LOS ANGELES — Two months before the end of the regular season, Julio Urias still has time to prove he can be the ace the Dodgers expected him to be this year.
Thursday night was off to a good start, as Urias pitched five scoreless innings in the Dodgers game. Victory 8-2 to complete a sweep of the A’s at Dodger Stadium.
“There’s been a lot of inconsistency throughout the year, but I feel like I’m myself on the mound, I feel like I’m stronger on the mound,” Urías said through team interpreter Juan Dorado. “…I feel really good about where I’m at right now.”
After a mixed July and in the midst of an overall hectic season, Urías began his outing with eight days of rest, with his most recent start coming on July 25. Hampered by an injury to his left index finger that affected his throwing ability, Urías was working with limitations, with manager Dave Roberts stating before the game that he hadn’t seen the southpaw go north of five innings.
That’s exactly what Urias gave the Dodgers, needing just 68 pitches to get through the Oakland lineup twice. He scattered three hits and a walk, his biggest jam coming early on, like many of his struggles this year.
With one out in the first, Urías gave up a single to Zack Gelof and walked Ramon Laureano. This prompted shortstop Miguel Rojas to sideline Urías for a word – after which Urías was able to escape by inducing a grounding double play to third.
“It wasn’t really a conversation — I just wanted to give him a break or an opportunity to tell me what was on his mind,” Rojas said. “And he just told me he was going to keep fighting. And I just told him, “We’re behind you. Let them hit. And that’s what he did.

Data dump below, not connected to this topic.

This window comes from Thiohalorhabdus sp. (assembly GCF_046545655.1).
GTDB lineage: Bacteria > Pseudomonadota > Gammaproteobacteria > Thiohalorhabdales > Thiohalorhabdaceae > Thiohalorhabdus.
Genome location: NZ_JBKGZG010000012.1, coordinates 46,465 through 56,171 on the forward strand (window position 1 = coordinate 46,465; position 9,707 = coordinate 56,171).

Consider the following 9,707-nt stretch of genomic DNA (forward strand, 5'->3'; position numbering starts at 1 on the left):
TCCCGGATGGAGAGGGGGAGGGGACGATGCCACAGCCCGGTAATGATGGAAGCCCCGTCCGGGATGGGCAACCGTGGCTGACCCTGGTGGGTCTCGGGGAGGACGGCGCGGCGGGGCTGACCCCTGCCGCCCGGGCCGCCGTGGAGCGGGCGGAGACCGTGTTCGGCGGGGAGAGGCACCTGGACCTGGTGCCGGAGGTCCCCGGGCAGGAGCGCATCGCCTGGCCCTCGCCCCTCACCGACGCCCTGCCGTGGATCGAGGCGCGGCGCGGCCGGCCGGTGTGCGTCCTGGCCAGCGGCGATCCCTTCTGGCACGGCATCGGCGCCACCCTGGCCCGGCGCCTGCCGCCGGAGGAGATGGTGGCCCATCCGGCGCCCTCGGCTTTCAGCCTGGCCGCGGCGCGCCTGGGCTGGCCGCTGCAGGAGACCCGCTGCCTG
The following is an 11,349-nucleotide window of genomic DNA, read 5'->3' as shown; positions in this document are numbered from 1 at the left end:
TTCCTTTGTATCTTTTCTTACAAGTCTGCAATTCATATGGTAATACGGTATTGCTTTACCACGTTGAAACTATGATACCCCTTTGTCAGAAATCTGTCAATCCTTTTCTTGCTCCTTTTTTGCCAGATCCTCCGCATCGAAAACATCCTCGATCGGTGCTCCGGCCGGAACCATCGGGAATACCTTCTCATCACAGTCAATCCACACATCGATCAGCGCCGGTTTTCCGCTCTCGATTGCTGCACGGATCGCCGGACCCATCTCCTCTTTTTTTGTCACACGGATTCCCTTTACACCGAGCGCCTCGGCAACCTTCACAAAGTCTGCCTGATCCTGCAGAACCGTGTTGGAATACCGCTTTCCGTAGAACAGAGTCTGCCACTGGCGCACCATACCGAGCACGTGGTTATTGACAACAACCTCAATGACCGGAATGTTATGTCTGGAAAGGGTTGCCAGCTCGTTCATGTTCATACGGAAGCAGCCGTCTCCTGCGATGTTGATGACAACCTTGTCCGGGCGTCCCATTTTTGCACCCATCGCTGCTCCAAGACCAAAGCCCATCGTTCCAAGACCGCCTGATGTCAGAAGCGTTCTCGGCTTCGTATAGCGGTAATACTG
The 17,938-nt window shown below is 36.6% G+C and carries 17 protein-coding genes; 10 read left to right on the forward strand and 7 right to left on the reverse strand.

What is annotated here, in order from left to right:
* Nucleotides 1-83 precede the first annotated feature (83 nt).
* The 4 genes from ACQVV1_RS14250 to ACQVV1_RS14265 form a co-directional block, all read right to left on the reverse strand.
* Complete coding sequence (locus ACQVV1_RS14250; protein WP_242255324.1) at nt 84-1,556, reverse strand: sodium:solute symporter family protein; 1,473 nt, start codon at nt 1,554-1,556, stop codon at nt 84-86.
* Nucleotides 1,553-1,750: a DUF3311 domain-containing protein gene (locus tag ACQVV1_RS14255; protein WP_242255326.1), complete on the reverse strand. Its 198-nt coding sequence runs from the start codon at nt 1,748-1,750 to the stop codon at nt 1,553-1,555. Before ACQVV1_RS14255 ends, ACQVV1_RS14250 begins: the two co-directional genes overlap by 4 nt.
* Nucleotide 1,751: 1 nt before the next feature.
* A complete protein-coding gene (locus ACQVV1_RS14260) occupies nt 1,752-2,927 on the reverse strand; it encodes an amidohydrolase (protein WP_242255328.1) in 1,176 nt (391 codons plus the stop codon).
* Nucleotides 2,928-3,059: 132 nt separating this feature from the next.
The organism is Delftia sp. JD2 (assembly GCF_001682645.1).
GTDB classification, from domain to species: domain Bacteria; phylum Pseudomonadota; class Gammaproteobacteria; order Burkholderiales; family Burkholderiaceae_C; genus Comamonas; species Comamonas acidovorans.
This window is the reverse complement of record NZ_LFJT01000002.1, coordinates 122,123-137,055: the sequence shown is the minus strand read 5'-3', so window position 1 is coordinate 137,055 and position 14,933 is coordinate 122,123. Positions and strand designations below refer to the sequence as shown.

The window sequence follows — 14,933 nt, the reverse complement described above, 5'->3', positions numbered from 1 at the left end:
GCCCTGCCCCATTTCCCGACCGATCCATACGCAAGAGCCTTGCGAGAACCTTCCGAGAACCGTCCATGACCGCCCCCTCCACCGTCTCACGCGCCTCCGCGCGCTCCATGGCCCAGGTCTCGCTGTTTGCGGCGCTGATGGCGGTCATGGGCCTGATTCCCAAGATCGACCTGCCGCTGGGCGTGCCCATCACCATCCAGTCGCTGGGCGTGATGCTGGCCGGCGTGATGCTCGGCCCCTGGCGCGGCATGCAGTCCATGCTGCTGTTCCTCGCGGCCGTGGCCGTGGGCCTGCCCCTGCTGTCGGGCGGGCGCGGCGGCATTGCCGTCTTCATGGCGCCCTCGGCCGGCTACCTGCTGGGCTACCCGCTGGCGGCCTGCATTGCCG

Overall, Urias’ speed was down across the board. His four-seamer averaged 91.6 mph, 1.2 mph below his season average. But Roberts watched him get stronger as the night progressed, with his fastest throw of the evening – a 94.4 mph heater – coming in fifth. Three of Urias’ five strikeouts came in that inning, when he ended his night on a strong note by striking out the side.
“It might have been a little bit of a layoff, but I still thought the fastball characteristics were good, the location was good after that first inning,” Roberts said. “Slider (was) good and even getting that change, it’s a really good feeling for that ending.”
Of course, Urías will have bigger challenges than the A’s, who have the worst record in MLB. And he had a lot of good starts throughout the year; the problem remained in a rhythm for a long period of time. But for a Dodgers team clinging to a 2 1/2 game NL West leads compared to the second-place Giants, a reliable anchor in the rotation for the stretch run could make the difference – making this the most opportune time for Urías to put it all together.
“That’s who he is,” Roberts said. “And so if we can build on that…we’re in a good position.”
After Urías on Thursday, he was the rookie Emmet Sheehan, making his first relief appearance after seven starts to open his Major League career. Sheehan managed the final four innings, allowing a solo homer to Gelof in the sixth and one to Tyler Soderstrom in the eighth. He struck out three and issued a walk.
For a team that has struggled to have enough healthy starting arms this year, Sheehan, 23, has done a solid job of filling that role thus far. But with Lance Lynn and Ryan Yarbrough now in the fold, the likely activation of Clayton Kershaw next week and a potential return from Tommy John surgery for Walker Buehler in September, the Dodgers suddenly find themselves with an abundance of options .
For now, the bullpen makes sense as a landing spot for Sheehan, with the Dodgers intending to keep him built if they need length.
“I thought he threw the baseball with conviction tonight,” Roberts said. “And there’s no way to make it easier for you to get into the game. And so to be able to check that box in the big leagues, I thought it was good for him, good for me to see it.”